Table of Contents
SECOND QUARTER MARKET SUMMARY
WINNERS AND LOSERS
Welcome to the summer issue of The Serious Investor. This issue offers our perspective on the equity market’s surprising second quarter recovery and explains how we’re investing for a future that’s likely to look very different from the past.
A massive infusion of liquidity from the federal government propped up the economy.
The flood of liquidity lifted almost all asset classes, particularly equities.
Government intervention kept financial markets functioning and threw the economy a lifeline.
Yet the economy remains severely damaged and will take years to recover.
The pace of recovery will depend largely on society’s ability to control the spread of COVID-19.
We are approaching this environment cautiously, employing active management to seek opportunities—especially in segments of the markets not buoyed by government intervention.
SECOND QUARTER MARKET SUMMARY
The Great Disconnect
The second quarter might go down in history as the Great Disconnect. After a first quarter with the quickest-ever bear market, equity indices from late March through June posted their strongest rally on record, including their best calendar quarter since 1987.
On the surface, this surge may be among the most surprising of all time, coming despite historically bad economic data, a lack of progress slowing the COVID-19 pandemic, racial strife and political dysfunction. But in the short term, markets rarely trade based on obvious, known information. They anticipate the future—and during the second quarter, the news for the markets generally got better, not worse.
Although it might seem counterintuitive, the short-term jump in broad-market indices like the S&P 500 isn’t hard to explain. It’s the product of monumental liquidity provided by the Federal Reserve and fiscal stimulus by Congress. In writing this letter, we struggled to find the appropriate adjective to describe the level of intervention. Words like unprecedented, titanic and colossal fail to do justice to the scale of the government’s actions. As our CEO Lori Van Dusen said in our March webinar, “It would be a mistake to bet against the balance sheet of the United States.” No one expected the best quarter for U.S. stocks since 1987.
Government intervention happened on a global scale. So far 84 central banks have cut rates in 2020.
Signs that the economy may have bottomed also contributed to equity market gains, as did the fact that market benchmarks happen to be concentrated in the very stocks most likely to benefit from lockdowns. But the economy and the markets aren’t out of the woods, and this new era of crisis and government intervention means the longer-term outlook is less clear than ever—making this a time for caution.
A stress test for policymakers
When it became clear in February that the United States would have to shut down major portions of its economy to try to contain the COVID-19 pandemic, the Federal Reserve, the Treasury and elected officials applied the lessons they learned during the Great Financial Crisis of 2008 to keep financial markets functioning and the economy afloat.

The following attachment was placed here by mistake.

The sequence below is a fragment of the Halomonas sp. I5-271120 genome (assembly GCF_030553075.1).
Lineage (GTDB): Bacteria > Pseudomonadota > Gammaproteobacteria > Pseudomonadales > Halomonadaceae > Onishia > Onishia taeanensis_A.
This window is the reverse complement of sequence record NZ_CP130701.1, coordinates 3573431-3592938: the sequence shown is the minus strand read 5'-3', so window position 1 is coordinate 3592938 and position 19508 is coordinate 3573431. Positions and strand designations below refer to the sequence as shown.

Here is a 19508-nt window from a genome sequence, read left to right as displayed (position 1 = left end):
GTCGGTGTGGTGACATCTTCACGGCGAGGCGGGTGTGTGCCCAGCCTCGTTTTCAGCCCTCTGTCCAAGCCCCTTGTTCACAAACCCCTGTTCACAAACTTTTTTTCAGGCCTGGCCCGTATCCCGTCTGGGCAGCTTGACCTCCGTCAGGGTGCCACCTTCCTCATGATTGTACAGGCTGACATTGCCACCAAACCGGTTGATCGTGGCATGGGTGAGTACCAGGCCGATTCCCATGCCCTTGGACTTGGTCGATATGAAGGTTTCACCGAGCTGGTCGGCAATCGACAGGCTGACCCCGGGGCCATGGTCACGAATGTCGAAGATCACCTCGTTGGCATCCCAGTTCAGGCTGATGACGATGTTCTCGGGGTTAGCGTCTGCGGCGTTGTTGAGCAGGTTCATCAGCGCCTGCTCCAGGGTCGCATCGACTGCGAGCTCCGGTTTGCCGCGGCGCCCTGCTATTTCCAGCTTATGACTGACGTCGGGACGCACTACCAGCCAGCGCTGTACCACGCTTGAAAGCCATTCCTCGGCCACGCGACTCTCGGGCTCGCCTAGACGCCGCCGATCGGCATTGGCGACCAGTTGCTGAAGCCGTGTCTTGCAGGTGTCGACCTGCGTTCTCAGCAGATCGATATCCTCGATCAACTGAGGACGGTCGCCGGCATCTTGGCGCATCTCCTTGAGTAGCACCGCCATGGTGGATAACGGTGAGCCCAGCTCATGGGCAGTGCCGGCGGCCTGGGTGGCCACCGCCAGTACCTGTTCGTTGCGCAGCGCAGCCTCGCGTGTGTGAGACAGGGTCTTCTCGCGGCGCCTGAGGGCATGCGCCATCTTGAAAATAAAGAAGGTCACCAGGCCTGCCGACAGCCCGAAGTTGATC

The Fed quickly dropped interest rates to zero and created one lending facility after another, including arrangements to support corporate credit, commercial paper, small business loans, mortgages, money market funds, municipal bonds and other components of the financial system.1 The intent was to prevent the kind of credit freeze that hamstrung the economy 12 years ago, and it worked. Buoyed by the Fed’s assurances that it would buy corporate bonds, investment-grade credit issuance hit its highest level ever in the first quarter2 and continued setting records in April and May.3 These actions by the Fed also aided a sharp recovery in the prices of non-investment grade debt. As of late May, corporations had raised more than $1 trillion in bonds for the year, more than $700 billion of it coming after the Fed announced on March 23 that it would support the corporate bond market.4
Access to credit could serve as a bridge across the recession for many companies. For example, Boeing in early April looked headed for bankruptcy and insolvency. The Fed’s support for the corporate bond market increased investors’ confidence, to the point that Boeing was able to raise $25 billion in a public bond offering, enabling it to forgo direct government assistance. That liquidity serves as a lifeline but nothing more: The company was floundering with the 737 Max crisis before COVID-19, and its airline customers remain years from profitability. Time will tell whether Boeing and other struggling companies can recover, and how fully.
Congress and the Treasury also acted quickly, enacting $2 trillion in stimulus spending including direct payments to individuals, expanded unemployment benefits and forgivable loans to small businesses. It succeeded at blunting the economic pain inflicted by the economic shutdown; remarkably, the poverty rate may have dropped even as the economy endured a depression-like downturn.5 In some states, the combination of regular unemployment and the additional Treasury incentive totals to $50,000 in annualized unemployment benefits.